People fleeing for their lives, surrounded by walls of flame. The fury of Mother Nature tearing through everything in its path. Those who have managed to get out safely wondering what the future will look like when, or if, they return.
That was the scene in Paradise, Calif., on the morning of Nov. 8, 2018. A town in the foothills of the Sierra Nevada Mountains in Butte County, Paradise was largely destroyed by the Camp Fire—the deadliest fire in the state’s history, causing at least 85 deaths and more than $16 billion in damage.
That night, Scott McLean, a spokesperson for the California Department of Forestry and Fire Protection, told members of the media, “Pretty much, the community of Paradise is destroyed. The wind that was predicted came and just wiped it out.”
One week prior to the fire, the congregation of Paradise Lutheran had completed the renovation of old classrooms into housing quarters and a communal living space. Although the church’s parsonage, garage and toolsheds burned to the ground, the church building itself was mainly spared.
“The church, our hall, a building behind the church we turned into apartments to rent out … the fact these buildings didn’t burn gave us a huge lift,” said Gwen Nordgren, a member of Paradise who is leading the effort to rehabilitate and restore the church from smoke damage and asbestos found after the fire.
Nordgren was one of many who had to flee the Camp Fire at a moment’s notice. Like more than half the congregation, she lost her home. She was able to rent one of the church’s apartments, along with other people affected by the fire. Six months later, she still lives there.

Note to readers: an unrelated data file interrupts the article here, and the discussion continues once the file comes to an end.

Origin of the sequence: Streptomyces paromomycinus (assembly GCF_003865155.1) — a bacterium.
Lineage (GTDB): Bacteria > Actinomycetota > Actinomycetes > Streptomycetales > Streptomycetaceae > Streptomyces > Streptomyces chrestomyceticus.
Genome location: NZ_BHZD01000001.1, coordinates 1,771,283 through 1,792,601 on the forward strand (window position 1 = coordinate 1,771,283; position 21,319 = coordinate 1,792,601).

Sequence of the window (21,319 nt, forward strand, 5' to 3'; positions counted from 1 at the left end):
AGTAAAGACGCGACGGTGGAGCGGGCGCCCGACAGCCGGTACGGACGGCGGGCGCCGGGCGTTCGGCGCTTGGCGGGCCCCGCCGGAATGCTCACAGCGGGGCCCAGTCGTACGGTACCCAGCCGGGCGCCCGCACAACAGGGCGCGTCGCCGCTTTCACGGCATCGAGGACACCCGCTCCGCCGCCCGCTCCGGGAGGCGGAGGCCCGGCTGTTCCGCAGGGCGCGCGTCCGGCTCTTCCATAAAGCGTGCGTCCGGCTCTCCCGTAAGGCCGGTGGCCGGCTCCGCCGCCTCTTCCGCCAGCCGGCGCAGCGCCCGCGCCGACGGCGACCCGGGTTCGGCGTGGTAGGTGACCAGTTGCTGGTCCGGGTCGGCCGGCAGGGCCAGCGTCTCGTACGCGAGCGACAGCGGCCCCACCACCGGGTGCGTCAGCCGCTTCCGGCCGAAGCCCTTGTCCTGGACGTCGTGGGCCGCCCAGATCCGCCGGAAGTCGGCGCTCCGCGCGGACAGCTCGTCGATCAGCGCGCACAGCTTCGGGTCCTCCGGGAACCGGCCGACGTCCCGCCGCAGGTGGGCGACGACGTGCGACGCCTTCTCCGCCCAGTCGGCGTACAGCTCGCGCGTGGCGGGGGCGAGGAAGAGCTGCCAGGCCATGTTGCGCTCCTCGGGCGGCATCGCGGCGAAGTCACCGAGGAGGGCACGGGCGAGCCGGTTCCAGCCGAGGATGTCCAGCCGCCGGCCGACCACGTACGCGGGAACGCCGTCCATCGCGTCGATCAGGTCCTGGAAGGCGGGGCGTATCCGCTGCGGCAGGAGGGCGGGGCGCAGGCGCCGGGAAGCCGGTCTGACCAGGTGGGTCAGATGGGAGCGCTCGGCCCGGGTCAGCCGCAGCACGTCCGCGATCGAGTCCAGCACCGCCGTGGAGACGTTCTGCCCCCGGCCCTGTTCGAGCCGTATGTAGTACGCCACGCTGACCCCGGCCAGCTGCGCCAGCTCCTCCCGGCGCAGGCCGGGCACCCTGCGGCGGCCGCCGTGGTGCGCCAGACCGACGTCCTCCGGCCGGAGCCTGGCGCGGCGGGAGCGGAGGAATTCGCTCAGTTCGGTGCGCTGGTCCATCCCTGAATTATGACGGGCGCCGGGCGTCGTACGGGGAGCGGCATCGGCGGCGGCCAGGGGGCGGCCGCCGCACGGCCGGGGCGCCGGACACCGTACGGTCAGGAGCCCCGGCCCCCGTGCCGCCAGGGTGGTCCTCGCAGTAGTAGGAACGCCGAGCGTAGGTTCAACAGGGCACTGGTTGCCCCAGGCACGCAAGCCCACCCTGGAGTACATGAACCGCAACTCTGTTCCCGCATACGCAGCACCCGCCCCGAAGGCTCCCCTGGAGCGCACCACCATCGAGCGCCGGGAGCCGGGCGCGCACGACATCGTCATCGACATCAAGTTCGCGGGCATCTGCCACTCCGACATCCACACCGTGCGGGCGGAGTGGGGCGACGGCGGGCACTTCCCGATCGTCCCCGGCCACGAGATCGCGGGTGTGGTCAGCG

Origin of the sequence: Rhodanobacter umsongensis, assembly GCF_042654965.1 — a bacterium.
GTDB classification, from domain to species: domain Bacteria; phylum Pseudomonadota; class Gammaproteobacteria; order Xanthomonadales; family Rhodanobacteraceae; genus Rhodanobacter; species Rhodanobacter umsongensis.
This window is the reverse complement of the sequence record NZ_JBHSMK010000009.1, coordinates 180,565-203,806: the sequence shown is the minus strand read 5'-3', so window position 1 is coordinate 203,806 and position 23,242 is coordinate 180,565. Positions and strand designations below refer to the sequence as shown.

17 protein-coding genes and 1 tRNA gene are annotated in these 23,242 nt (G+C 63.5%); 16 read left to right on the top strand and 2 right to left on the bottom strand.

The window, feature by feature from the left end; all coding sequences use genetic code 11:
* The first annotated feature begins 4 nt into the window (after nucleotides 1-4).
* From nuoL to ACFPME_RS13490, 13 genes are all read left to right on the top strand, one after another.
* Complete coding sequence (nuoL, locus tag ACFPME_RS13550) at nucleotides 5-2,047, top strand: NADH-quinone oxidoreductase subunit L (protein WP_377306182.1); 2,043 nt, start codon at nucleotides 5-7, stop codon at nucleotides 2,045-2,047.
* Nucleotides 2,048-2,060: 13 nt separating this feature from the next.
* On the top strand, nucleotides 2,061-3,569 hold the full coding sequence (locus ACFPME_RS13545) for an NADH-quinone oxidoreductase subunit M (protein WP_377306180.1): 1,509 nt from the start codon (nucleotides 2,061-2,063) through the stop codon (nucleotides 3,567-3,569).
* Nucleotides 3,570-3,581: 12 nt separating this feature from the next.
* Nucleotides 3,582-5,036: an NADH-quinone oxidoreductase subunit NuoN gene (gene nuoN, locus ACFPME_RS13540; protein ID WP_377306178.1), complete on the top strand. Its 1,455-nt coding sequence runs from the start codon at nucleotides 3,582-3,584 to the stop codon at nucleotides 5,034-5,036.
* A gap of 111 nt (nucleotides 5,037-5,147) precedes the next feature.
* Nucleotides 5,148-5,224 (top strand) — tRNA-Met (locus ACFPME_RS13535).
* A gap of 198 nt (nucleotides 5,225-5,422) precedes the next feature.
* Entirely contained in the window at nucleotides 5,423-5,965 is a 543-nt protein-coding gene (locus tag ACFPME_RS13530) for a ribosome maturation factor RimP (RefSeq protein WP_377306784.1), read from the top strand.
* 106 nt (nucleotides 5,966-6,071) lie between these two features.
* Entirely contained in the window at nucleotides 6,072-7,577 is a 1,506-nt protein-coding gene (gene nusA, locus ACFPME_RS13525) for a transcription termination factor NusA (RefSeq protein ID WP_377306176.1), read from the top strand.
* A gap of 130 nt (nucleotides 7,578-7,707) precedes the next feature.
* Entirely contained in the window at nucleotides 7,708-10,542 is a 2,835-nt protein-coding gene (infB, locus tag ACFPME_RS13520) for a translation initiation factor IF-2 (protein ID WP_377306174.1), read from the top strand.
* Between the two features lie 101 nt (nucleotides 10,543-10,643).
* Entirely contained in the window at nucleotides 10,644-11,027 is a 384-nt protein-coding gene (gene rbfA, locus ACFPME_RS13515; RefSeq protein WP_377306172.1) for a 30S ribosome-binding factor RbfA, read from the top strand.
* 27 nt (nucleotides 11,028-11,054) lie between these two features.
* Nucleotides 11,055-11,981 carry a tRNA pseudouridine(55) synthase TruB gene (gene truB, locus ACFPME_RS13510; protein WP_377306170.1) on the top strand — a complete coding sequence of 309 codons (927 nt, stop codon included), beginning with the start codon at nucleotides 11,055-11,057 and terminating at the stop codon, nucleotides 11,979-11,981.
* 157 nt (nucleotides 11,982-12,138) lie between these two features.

At age 76, Nordgren chose to stay in Paradise after the flames were extinguished. But she said many her age chose to leave because they couldn’t, or didn’t want to, rebuild. Members of the community experience “fire brain,” she said, a feeling she compared to post-traumatic stress disorder.
“It’s all surreal, and surreal here is the new normal,” she added.
Several months later, though, Nordgren sees plenty of reasons to be hopeful. “We know we are following a disastrous situation, but we have the location, attitude, faith, wonderful leadership, and we’re all standing up,” she said. “I don’t cry anymore going up the hill [near the church]. For months, everyone here just broke down and cried when they saw each other and what our town had become.”
Signs of new life
As Paradise residents adjust to a new normal, Nordgren said she sees “every kind of truck imaginable” in town as the restoration effort continues. Recently two of the town’s four grocery stores reopened. Each has a deli, and there are long lines every day at lunchtime. The post office also recently reopened, which Nordgren said has been an important change. Previously, those in Paradise had to drive 20 minutes to nearby Chico to pick up their mail.
Meanwhile, the Paradise congregation is “rising from the ashes,” she said.
In the weeks following the fire, the congregation got a meaningful boost from Faith Lutheran Church in Chico. “We were offered shelter, quilts, clothing, food and a place to worship for that Sunday,” said Rod Platte, pastor of Paradise. For several months, Faith hosted weekly services for both congregations, in addition to offering office space to Paradise, while damage repair got underway.
Although work remains, signs of new life can be seen in the restored Paradise Lutheran. In February, the congregation was able to hold services in the church hall again. Nordgren said they have had “good attendance,” including new faces and new families from Paradise and surrounding communities.
The congregation has been developing a strategic plan to grow not only the church but also the community. Before the fire, Paradise had offered a free lunch program and was growing its housing-assistance project. Today those efforts are needed more than ever. But Nordgren said the congregation is ready to meet those needs and expects to share its spaces with other congregations and denominations that have lost their facilities.
“People here have a lot of faith,” she said. “We’re safe and we know we are going to make it. Everyone cares so darn much about each other, and there’s an amazing sense of dedication here. We are Paradise strong.”
Lutheran Disaster Response is working to provide long-term relief following last fall’s fires. Visit ldr.org or call 800-638-3522 to help. Gifts designated for “U.S. wildfires” will be used for those affected by wildfires until the response is complete.